The second example I’ll give you is one a bit more close to home – the work that Pat Conroy is leading, working with the National Rugby League on building support for a Papua New Guinea team in the National Rugby League. That is really important work. It’s terrific for rugby league. Australians will welcome a new team from Papua New Guinea in the rugby league. It will be a terrific addition to the competition. But it’s also an investment in diplomacy. It’s an investment in people-to-people relations, and there is no part of Papua New Guinea from Port Moresby, to Lae, through to remote highland towns and villages where rugby league is not played. It will be a very important development.
We’re working away at all of these things, both at the top table level with Anthony Albanese representing Australia at meetings like the G20 with world leaders and at the direct people-to-people relations and the economic relationships to make sure that we build a stronger and more peaceful region, because that’s in the interests of Australia in the long term.
Rod Corfe: We’re hearing from Senator Tim Ayres, Assistant Minister for Trade and Manufacturing. Lets go to the current climate and the threat of natural disaster. We’re already seeing the fire season get well underway in southern parts of New South Wales.
Assistant Minister: Well, it certainly is. And I feel really for those people in the South Coast of New South Wales and in Gippsland, Victoria. Those communities experienced the worst of the 2020 bushfires, and it will be – it will be making them feel very apprehensive and fearful now seeing large fires like the one that has just burnt out many thousands of hectares of country down there.
I was on the Mid North Coast launching a disaster recovery agency local office in Port Macquarie the other day, and it struck me that in August and September of 2019, we were having the same early fires. The climate is changing. We are having hotter and drier summers, but also increasingly dry winter spells coming into a dry spring, and it is creating dangerous early conditions for bushfires.
So, as a community the message is all the preparation work that you and your community can do, that’s important. The work of the state governments here is really important. And what you’ll find in the Federal Government is we are putting a hand up. The Emergency Management Minister Murray Watt, is also the Minister for Agriculture, is very actively engaged with the states and territories to have a cooperative approach. We won’t go missing here. We are determined to not point the finger when things go wrong, but work together to achieve the best possible outcome.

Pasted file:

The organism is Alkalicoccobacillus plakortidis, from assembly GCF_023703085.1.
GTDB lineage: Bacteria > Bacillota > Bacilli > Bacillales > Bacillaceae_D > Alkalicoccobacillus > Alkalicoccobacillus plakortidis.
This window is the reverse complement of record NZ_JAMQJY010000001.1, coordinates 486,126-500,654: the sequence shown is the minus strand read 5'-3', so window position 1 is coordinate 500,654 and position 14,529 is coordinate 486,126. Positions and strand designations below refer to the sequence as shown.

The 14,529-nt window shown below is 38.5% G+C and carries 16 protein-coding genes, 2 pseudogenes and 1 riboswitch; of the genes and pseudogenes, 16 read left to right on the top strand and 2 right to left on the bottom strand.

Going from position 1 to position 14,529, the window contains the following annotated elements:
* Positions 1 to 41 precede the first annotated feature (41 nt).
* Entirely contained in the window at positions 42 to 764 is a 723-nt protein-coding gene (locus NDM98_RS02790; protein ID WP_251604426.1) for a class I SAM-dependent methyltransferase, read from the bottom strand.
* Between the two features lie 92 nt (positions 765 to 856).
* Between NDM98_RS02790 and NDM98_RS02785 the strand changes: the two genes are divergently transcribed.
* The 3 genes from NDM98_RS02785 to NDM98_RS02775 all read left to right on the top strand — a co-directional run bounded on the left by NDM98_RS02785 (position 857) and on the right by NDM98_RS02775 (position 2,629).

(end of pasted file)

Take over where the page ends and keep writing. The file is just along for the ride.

There are more than 500 aircraft dedicated to the bush firefighting efforts. Money is already allocated to be ready there for disaster relief. We are as a government, the Albanese Government in this area, Murray Watt doing all of the legwork, making sure we do everything that we can conceivably do to prepare for this fire season.
Rod Corfe: That’s good news for everybody. Now let’s move to the other hot topic at the moment, and that is the Voice. The Opposition keep saying people need to know what they’re voting for. Isn’t that the point? What the people are voting for, what we’re going to be asked to vote yes or no on is to give the Parliament, the Opposition and the government, the right to work out how a voice will be designed. That’s what the polling on the 14th of October is about. We are going yes or no whether to give you all the right to organise a voice.
Assistant Minister: Well, that’s exactly right. And to do that for future governments. It’s a very simple amendment to the constitution. And, of course, it is disingenuous of Peter Dutton and the Liberals and Nationals to pretend that sufficient information hasn’t been provided. There are provisions in the constitution that go to the rights of states, to the Commonwealth having a defence power, for example. There is no detail in the constitution about how much proportion of Commonwealth expenditures or GDP should be there for defence. It doesn’t specify whether it should be weighted towards naval expenditure or infantry expenditure because a constitution is a document that is designed for the centuries, not for the political cycle.
What is being proposed here is a very simple proposition – that there be a voice, essentially a committee elected by Aboriginal and Torres Strait Islander people from all over Australia that represents them to the Federal Government and the Parliament. It is a very simple, very modest proposition. And we know that we get better outcomes when you listen to people. And the issues here in outcomes for Aboriginal and Torres Strait Islander communities are so tough and so sustained. There is really a choice that people are going to have on October 14 whether we make a change and give Aboriginal and Torres Strait Islander people a voice to lead to better outcomes or we just vote for more of the same.
Rod Corfe: And voting for more of the same, the cost, what does that mean. If we stay doing what we’re doing, is the cost going to get less or is it going to get more?